John Adams withheld judgment when an intercepted letter revealed Dr. Benjamin Church, the Continental Army’s surgeon general, to be a British spy. But he immediately wrote Abigail to tell her he wouldn’t be writing ‘a syllable of anything of any moment’ to her.
It was October 10, 1775, and Adams was in Philadelphia meeting with the Continental Congress. The news about Church stunned the delegates.
After graduating from Harvard, Church studied medicine and built up a respected medical practice in Boston.
He portrayed himself as an ardent patriot through his writingsand oratory. Some suspected him of being a secret Tory sympathizer.
He was elected a delegate to the Massachusetts Provincial Congress in 1774 and made a member of its Committee of Safety. In March 1775, the Provincial Congress voted to give him and Dr. Joseph Warren 500 pounds to purchase medical supplies for the armed forces.
In May, Church went to Philadelphia to consult with the Continental Congress about the defense of Boston. While there he was appointed chief physician of the Continental Army.
In July 1775, Church sent a coded letter to a British major. The letter was intercepted and sent to Gen. George Washington in September. The letter was found to include an account of the American forces in Boston – but nothing particularly useful to the British — and a declaration of Church’s devotion to the Crown.
On Oct. 10, John Adams wrote a letter to Abigail from Philadelphia:
…The surprising intelligence we have in private letters concerning the Director of the Hospital, has made me more cautious of writing than ever. I must be excused from writing a syllable of anything of any moment. My letters have been and will be nothing but trifles. I don’t choose to trust the post. I am afraid to trust private travelers. They may peep. Accidents may happen; and I would avoid, if I could, even ridicule, but especially mischief.
Pray, bundle up every paper, not already hid, and conceal them in impenetrable darkness. Nobody knows what may occur.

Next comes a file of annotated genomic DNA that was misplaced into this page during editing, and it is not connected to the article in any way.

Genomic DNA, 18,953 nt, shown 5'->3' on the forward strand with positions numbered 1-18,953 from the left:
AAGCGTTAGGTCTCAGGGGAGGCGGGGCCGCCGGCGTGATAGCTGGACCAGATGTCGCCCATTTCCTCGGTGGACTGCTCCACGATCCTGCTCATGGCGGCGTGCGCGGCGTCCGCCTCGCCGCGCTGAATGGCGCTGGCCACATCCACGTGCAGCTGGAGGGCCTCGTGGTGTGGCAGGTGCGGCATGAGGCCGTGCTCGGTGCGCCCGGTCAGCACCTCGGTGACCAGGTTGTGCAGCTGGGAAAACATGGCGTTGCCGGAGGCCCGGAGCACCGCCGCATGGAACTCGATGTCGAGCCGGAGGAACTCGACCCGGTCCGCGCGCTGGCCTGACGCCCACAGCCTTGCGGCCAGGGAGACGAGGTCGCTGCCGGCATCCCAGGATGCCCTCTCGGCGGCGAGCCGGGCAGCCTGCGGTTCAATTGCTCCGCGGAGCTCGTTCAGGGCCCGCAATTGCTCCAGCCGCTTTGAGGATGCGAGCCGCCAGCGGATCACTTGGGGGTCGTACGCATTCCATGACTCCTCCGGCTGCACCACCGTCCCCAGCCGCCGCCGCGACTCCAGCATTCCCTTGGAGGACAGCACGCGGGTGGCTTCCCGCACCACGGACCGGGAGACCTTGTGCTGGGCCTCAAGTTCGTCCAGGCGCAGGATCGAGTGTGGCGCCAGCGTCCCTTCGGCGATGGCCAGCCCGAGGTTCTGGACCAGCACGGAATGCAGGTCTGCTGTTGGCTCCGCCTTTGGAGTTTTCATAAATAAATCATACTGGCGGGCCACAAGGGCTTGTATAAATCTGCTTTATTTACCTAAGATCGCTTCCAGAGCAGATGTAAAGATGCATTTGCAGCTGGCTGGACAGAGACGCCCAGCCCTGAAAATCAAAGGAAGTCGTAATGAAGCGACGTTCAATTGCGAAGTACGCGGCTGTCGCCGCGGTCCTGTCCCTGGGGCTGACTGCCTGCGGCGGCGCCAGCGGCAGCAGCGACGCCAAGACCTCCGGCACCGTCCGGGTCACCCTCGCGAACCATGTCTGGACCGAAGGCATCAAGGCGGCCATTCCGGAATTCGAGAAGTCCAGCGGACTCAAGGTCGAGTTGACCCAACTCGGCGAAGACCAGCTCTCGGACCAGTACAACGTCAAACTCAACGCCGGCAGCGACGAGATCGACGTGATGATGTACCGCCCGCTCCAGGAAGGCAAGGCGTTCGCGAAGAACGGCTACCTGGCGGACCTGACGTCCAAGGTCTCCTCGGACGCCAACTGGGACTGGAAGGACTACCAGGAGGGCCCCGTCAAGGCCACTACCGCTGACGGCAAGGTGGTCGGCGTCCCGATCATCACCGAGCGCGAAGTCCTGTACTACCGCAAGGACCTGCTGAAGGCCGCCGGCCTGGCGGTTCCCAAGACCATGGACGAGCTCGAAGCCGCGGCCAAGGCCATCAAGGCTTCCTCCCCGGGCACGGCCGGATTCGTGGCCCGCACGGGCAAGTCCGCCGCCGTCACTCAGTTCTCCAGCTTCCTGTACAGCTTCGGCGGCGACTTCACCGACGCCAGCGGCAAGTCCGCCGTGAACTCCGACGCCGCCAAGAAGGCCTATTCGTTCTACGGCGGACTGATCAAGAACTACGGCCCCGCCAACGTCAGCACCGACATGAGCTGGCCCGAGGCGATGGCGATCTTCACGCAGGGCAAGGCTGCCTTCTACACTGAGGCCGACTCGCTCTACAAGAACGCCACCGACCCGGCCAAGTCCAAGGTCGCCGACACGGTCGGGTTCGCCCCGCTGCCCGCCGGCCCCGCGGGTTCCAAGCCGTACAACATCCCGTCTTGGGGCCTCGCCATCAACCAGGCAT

Samuel Ward, a delegate from Newport, R.I., wrote to his brother Henry on Oct. 11:
I rec’d your’s of 3d. inst. and very readily allow it to balance our literary accounts to that time. Dr. Church, Who could have thought or even suspected it, a man who seemed to be all animation in the cause of his Country, highly caressed, employed in several very honorable and lucrative departments, and in full possession of the confidence of his country, what a complication of madness and wickedness must a soul be filled with to be capable of such Perfidy! what punishment can equal such horrid crimes; I communicated the affair to the Massachusetts Delegates. They could hardly conceive it possible.
On Oct. 18, John Adams wrote to his friend James Warren:
The letter of Dr. [Church] is the oddest Thing imaginable. There are so many Lies in it, calculated to give the Enemy an high Idea of our Power and Importance, as well as so many Truths tending to do us good that one knows not how to think him treacherous: Yet there are several Strokes, which cannot be accounted for at least by me, without the Supposition of Iniquity.
In Short I endeavor to suspend my Judgment. Don’t let us abandon him for a Traitor without certain Evidence.
But there is not so much Deliberation in many others, or so much Compassion.
Church was dismissed from his post on Oct. 17 and incarcerated until 1778, when he was released and banished. He sailed presumably to Martinique but was lost at sea.